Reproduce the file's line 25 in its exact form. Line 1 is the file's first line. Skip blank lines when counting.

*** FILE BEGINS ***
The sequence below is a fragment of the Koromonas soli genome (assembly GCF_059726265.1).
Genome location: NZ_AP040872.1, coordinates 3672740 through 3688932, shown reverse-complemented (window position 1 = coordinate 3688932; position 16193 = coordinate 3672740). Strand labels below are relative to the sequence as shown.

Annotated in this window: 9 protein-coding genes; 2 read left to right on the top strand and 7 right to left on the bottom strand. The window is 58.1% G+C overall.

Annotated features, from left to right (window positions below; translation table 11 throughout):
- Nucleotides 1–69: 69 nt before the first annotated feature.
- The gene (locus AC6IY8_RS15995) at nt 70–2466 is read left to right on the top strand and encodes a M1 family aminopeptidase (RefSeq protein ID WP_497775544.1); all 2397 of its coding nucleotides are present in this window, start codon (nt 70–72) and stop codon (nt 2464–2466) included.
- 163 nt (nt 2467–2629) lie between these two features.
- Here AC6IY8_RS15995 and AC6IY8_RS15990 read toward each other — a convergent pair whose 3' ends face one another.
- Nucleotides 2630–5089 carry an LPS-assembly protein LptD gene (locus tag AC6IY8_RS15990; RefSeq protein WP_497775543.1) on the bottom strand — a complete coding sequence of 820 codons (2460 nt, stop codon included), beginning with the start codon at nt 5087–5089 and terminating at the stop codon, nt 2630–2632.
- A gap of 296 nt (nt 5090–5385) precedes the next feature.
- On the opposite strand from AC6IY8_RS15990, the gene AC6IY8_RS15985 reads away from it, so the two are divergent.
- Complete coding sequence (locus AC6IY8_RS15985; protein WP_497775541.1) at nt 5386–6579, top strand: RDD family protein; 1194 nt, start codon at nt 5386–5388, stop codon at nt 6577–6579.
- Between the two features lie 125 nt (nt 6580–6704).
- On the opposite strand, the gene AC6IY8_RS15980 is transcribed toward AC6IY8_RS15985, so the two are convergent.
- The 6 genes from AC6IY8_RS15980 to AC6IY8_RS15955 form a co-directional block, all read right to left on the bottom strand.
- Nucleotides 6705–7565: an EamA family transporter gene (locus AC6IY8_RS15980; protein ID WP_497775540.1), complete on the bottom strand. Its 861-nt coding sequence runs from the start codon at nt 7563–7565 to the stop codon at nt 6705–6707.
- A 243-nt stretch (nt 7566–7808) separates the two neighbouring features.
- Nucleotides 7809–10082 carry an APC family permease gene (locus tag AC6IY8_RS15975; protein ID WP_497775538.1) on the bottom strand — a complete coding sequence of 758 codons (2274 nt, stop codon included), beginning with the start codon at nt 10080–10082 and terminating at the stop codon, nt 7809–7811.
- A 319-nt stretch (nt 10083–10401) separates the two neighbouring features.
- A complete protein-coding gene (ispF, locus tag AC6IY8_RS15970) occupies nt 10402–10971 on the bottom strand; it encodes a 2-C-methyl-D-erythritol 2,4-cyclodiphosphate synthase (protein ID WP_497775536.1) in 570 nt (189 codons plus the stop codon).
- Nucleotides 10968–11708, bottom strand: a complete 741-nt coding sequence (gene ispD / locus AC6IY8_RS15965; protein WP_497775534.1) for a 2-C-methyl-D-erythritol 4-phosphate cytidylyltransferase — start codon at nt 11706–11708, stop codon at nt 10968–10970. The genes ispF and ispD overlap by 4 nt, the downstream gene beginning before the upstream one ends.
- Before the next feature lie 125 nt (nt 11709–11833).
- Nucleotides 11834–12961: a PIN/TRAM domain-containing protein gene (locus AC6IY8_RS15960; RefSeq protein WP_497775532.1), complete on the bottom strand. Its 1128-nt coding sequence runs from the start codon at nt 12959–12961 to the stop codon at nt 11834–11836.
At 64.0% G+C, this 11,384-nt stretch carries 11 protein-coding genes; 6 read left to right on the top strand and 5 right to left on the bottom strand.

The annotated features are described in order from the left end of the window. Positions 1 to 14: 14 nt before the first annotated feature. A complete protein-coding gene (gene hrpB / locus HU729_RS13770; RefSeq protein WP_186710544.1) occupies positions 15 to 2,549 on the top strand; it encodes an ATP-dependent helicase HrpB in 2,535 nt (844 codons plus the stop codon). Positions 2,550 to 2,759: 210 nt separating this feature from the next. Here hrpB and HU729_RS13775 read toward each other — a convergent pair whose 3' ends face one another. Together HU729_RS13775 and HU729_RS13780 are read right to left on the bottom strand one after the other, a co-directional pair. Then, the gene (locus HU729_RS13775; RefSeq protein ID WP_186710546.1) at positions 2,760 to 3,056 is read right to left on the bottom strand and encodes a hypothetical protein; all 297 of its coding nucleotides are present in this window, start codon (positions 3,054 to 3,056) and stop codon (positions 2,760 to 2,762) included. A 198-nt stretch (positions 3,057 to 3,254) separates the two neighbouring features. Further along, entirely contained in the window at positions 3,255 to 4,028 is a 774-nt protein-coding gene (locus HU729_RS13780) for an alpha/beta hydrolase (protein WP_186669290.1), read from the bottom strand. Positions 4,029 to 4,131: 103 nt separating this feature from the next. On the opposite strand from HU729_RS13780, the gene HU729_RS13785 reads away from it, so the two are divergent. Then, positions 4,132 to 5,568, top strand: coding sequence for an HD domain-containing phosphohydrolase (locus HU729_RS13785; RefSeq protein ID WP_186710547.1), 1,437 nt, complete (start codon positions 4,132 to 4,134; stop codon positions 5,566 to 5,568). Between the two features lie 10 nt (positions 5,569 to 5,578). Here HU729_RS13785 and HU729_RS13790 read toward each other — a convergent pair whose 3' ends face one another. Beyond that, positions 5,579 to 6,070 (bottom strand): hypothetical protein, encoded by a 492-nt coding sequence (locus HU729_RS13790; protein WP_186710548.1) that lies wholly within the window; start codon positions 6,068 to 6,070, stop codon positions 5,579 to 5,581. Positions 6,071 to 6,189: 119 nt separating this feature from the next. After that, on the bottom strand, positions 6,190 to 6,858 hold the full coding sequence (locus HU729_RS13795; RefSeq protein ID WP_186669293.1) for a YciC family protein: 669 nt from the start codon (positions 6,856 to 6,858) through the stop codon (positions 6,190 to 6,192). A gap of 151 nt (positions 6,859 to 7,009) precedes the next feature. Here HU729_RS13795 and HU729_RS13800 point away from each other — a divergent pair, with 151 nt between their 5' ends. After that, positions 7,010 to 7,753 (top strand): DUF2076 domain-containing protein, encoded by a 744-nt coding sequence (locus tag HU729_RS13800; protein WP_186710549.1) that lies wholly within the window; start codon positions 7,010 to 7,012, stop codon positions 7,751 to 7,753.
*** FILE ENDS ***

The annotated features are described in order from the left end of the window. Positions 1 to 14: 14 nt before the first annotated feature. A complete protein-coding gene (gene hrpB / locus HU729_RS13770; RefSeq protein WP_186710544.1) occupies positions 15 to 2,549 on the top strand; it encodes an ATP-dependent helicase HrpB in 2,535 nt (844 codons plus the stop codon). Positions 2,550 to 2,759: 210 nt separating this feature from the next. Here hrpB and HU729_RS13775 read toward each other — a convergent pair whose 3' ends face one another. Together HU729_RS13775 and HU729_RS13780 are read right to left on the bottom strand one after the other, a co-directional pair. Then, the gene (locus HU729_RS13775; RefSeq protein ID WP_186710546.1) at positions 2,760 to 3,056 is read right to left on the bottom strand and encodes a hypothetical protein; all 297 of its coding nucleotides are present in this window, start codon (positions 3,054 to 3,056) and stop codon (positions 2,760 to 2,762) included. A 198-nt stretch (positions 3,057 to 3,254) separates the two neighbouring features. Further along, entirely contained in the window at positions 3,255 to 4,028 is a 774-nt protein-coding gene (locus HU729_RS13780) for an alpha/beta hydrolase (protein WP_186669290.1), read from the bottom strand. Positions 4,029 to 4,131: 103 nt separating this feature from the next. On the opposite strand from HU729_RS13780, the gene HU729_RS13785 reads away from it, so the two are divergent. Then, positions 4,132 to 5,568, top strand: coding sequence for an HD domain-containing phosphohydrolase (locus HU729_RS13785; RefSeq protein ID WP_186710547.1), 1,437 nt, complete (start codon positions 4,132 to 4,134; stop codon positions 5,566 to 5,568). Between the two features lie 10 nt (positions 5,569 to 5,578). Here HU729_RS13785 and HU729_RS13790 read toward each other — a convergent pair whose 3' ends face one another. Beyond that, positions 5,579 to 6,070 (bottom strand): hypothetical protein, encoded by a 492-nt coding sequence (locus HU729_RS13790; protein WP_186710548.1) that lies wholly within the window; start codon positions 6,068 to 6,070, stop codon positions 5,579 to 5,581. Positions 6,071 to 6,189: 119 nt separating this feature from the next. After that, on the bottom strand, positions 6,190 to 6,858 hold the full coding sequence (locus HU729_RS13795; RefSeq protein ID WP_186669293.1) for a YciC family protein: 669 nt from the start codon (positions 6,856 to 6,858) through the stop codon (positions 6,190 to 6,192). A gap of 151 nt (positions 6,859 to 7,009) precedes the next feature. Here HU729_RS13795 and HU729_RS13800 point away from each other — a divergent pair, with 151 nt between their 5' ends. After that, positions 7,010 to 7,753 (top strand): DUF2076 domain-containing protein, encoded by a 744-nt coding sequence (locus tag HU729_RS13800; protein WP_186710549.1) that lies wholly within the window; start codon positions 7,010 to 7,012, stop codon positions 7,751 to 7,753.